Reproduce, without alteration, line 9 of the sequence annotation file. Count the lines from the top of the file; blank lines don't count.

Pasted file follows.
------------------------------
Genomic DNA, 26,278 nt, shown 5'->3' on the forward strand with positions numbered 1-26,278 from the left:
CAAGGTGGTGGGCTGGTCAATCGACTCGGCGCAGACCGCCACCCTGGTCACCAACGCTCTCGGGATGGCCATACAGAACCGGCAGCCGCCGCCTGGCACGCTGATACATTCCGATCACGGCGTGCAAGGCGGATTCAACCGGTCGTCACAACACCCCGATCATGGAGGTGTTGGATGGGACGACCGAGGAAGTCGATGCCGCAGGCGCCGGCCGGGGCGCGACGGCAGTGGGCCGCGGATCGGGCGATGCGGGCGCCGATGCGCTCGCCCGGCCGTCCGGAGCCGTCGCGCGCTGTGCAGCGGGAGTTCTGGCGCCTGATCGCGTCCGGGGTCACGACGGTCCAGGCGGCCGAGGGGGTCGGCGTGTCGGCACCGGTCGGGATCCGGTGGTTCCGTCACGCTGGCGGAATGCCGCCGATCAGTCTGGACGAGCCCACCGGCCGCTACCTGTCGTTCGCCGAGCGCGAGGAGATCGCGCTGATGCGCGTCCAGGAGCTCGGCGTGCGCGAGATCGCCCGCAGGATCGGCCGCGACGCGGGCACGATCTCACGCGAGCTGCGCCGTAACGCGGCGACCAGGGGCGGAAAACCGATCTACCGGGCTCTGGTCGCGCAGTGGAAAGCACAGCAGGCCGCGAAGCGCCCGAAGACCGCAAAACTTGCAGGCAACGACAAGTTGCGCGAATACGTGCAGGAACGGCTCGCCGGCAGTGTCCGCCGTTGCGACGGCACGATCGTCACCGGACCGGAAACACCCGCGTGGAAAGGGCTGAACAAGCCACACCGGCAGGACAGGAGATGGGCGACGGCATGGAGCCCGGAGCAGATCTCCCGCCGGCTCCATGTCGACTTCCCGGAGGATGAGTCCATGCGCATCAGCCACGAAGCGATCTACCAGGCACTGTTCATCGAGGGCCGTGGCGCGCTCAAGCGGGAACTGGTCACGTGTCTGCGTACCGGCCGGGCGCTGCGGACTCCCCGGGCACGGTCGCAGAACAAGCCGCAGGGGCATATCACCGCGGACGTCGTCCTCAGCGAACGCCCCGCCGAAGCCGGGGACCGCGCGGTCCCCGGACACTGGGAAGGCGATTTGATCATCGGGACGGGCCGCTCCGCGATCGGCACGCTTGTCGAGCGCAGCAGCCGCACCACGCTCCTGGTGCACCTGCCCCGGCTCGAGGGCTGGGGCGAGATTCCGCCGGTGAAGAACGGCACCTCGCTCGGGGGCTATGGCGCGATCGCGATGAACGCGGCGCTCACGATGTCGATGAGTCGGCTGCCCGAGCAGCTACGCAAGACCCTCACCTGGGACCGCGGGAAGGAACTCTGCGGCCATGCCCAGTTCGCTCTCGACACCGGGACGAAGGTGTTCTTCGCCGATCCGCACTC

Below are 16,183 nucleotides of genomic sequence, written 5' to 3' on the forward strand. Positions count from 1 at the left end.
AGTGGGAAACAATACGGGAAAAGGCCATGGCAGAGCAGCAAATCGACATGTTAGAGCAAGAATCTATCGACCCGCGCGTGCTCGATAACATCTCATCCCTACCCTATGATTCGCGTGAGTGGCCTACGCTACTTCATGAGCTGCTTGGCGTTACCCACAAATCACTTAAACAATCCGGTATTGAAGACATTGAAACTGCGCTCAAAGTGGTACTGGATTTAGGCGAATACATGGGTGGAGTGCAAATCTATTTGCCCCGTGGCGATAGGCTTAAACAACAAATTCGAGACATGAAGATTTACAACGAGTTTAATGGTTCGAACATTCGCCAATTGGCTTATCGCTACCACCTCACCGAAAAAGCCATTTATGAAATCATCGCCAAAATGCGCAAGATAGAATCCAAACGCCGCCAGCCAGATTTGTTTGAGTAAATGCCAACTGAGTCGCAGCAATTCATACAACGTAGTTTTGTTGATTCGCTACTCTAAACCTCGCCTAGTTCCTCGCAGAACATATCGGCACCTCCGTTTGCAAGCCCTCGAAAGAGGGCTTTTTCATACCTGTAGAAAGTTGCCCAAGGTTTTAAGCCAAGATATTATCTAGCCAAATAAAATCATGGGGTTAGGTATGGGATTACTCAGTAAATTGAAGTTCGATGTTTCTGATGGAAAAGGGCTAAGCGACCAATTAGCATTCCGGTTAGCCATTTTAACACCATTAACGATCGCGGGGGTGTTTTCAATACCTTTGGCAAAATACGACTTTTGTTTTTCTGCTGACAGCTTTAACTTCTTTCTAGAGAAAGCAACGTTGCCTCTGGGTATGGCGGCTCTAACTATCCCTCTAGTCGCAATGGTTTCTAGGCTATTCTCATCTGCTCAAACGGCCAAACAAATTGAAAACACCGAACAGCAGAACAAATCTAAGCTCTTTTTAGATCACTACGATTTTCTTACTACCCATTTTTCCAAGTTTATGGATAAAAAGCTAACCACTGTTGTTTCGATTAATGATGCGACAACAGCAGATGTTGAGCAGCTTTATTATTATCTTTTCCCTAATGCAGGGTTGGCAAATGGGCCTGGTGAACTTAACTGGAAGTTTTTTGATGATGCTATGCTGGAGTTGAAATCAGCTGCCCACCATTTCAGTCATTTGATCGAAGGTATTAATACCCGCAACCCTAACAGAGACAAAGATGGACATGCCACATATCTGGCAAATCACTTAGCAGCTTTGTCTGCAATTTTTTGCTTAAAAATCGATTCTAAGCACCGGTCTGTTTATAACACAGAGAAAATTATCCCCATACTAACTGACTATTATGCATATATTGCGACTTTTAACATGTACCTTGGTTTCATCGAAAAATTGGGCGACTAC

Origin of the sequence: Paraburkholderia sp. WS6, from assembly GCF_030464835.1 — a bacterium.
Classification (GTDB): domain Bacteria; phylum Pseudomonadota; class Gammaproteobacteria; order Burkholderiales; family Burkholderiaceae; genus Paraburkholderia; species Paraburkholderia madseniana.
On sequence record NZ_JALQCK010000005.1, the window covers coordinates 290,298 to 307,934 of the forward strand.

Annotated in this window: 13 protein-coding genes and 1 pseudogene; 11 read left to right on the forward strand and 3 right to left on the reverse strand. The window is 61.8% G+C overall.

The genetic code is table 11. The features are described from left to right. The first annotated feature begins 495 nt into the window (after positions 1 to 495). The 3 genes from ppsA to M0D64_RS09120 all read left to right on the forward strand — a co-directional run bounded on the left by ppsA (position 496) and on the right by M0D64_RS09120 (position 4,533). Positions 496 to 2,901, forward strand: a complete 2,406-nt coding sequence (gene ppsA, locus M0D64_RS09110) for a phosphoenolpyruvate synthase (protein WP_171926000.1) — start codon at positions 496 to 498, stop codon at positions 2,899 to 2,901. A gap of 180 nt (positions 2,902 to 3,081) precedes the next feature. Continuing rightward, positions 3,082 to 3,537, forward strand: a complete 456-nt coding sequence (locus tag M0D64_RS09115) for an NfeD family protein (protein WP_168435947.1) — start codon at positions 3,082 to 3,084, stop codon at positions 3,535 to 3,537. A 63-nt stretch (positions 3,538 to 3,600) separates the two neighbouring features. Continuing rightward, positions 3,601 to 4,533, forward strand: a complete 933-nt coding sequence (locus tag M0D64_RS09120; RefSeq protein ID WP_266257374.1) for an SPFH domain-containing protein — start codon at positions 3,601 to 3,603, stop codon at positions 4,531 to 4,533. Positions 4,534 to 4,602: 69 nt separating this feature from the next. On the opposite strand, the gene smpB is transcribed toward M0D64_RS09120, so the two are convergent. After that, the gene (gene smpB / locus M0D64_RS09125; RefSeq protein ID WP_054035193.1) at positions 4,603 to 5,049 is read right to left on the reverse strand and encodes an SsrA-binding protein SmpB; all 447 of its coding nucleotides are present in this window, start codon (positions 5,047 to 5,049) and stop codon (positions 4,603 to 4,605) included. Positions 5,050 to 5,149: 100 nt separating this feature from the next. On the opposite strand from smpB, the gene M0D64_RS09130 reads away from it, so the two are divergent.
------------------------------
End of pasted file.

The genetic code is table 11. The features are described from left to right. The first annotated feature begins 495 nt into the window (after positions 1 to 495). The 3 genes from ppsA to M0D64_RS09120 all read left to right on the forward strand — a co-directional run bounded on the left by ppsA (position 496) and on the right by M0D64_RS09120 (position 4,533). Positions 496 to 2,901, forward strand: a complete 2,406-nt coding sequence (gene ppsA, locus M0D64_RS09110) for a phosphoenolpyruvate synthase (protein WP_171926000.1) — start codon at positions 496 to 498, stop codon at positions 2,899 to 2,901. A gap of 180 nt (positions 2,902 to 3,081) precedes the next feature. Continuing rightward, positions 3,082 to 3,537, forward strand: a complete 456-nt coding sequence (locus tag M0D64_RS09115) for an NfeD family protein (protein WP_168435947.1) — start codon at positions 3,082 to 3,084, stop codon at positions 3,535 to 3,537. A 63-nt stretch (positions 3,538 to 3,600) separates the two neighbouring features. Continuing rightward, positions 3,601 to 4,533, forward strand: a complete 933-nt coding sequence (locus tag M0D64_RS09120; RefSeq protein ID WP_266257374.1) for an SPFH domain-containing protein — start codon at positions 3,601 to 3,603, stop codon at positions 4,531 to 4,533. Positions 4,534 to 4,602: 69 nt separating this feature from the next. On the opposite strand, the gene smpB is transcribed toward M0D64_RS09120, so the two are convergent. After that, the gene (gene smpB / locus M0D64_RS09125; RefSeq protein ID WP_054035193.1) at positions 4,603 to 5,049 is read right to left on the reverse strand and encodes an SsrA-binding protein SmpB; all 447 of its coding nucleotides are present in this window, start codon (positions 5,047 to 5,049) and stop codon (positions 4,603 to 4,605) included. Positions 5,050 to 5,149: 100 nt separating this feature from the next. On the opposite strand from smpB, the gene M0D64_RS09130 reads away from it, so the two are divergent.